Antillean Creole (Antillean French Creole, Kreyol, Kwéyòl, Patois) is a French-based creole, which is primarily spoken in the Lesser Antilles. Its grammar and vocabulary include elements of Carib, English, and African languages.
Antillean Creole is related to Haitian Creole but has a number of distinctive features. Antillean Creole is spoken natively, to varying degrees, in Dominica, Grenada, Guadeloupe, Îles des Saintes, Martinique, Saint-Barthélemy (St. Barts), Saint Lucia, St. Vincent and The Grenadines, French Guiana, Trinidad and Tobago, and Venezuela (mainly in Macuro, Güiria and El Callao Municipality). It is also spoken in various Creole-speaking immigrant communities in the United States Virgin Islands, British Virgin Islands, and the Collectivity of Saint Martin. Antillean Creole has approximately 1 million speakers and is a means of communication for migrant populations traveling between neighbouring English- and French-speaking territories.
In a number of countries (including Dominica, Grenada, St. Lucia, Trinidad, Brazil (Lanc-Patuá) and Venezuela) the language is referred to as patois. It has historically been spoken in nearly all of the Lesser Antilles, but its number of speakers has declined in Trinidad and Tobago, Saint Vincent and the Grenadines and Grenada. Conversely, it is widely used on the islands of Dominica and Saint Lucia; though they are officially English-speaking, there are efforts to preserve the use of Antillean Creole, as there are in Trinidad and Tobago and its neighbour, Venezuela. In recent decades, Creole has gone from being seen as a sign of lower socio-economic status, banned in school playgrounds, to a mark of national pride.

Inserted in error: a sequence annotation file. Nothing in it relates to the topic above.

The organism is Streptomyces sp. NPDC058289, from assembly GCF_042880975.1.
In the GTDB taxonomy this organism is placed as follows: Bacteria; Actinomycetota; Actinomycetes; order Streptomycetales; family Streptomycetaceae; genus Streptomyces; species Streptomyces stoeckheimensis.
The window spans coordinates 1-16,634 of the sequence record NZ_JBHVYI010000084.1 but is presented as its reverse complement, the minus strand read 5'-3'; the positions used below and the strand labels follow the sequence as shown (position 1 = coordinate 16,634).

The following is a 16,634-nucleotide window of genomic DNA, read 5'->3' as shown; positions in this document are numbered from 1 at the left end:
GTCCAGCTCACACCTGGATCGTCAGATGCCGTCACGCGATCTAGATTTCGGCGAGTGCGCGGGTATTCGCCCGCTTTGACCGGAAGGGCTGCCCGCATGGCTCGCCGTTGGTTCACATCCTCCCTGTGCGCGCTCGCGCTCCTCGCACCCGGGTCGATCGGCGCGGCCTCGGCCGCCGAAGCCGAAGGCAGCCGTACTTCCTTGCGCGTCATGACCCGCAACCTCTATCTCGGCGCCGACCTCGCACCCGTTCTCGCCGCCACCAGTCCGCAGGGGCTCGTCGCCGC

Since the 1970s, there has been a literary revival of Creole in the French-speaking islands of the Lesser Antilles, with writers such as Raphaël Confiant and Monchoachi employing the language. Édouard Glissant has written theoretically and poetically about its significance and its history.
source : Wikipedia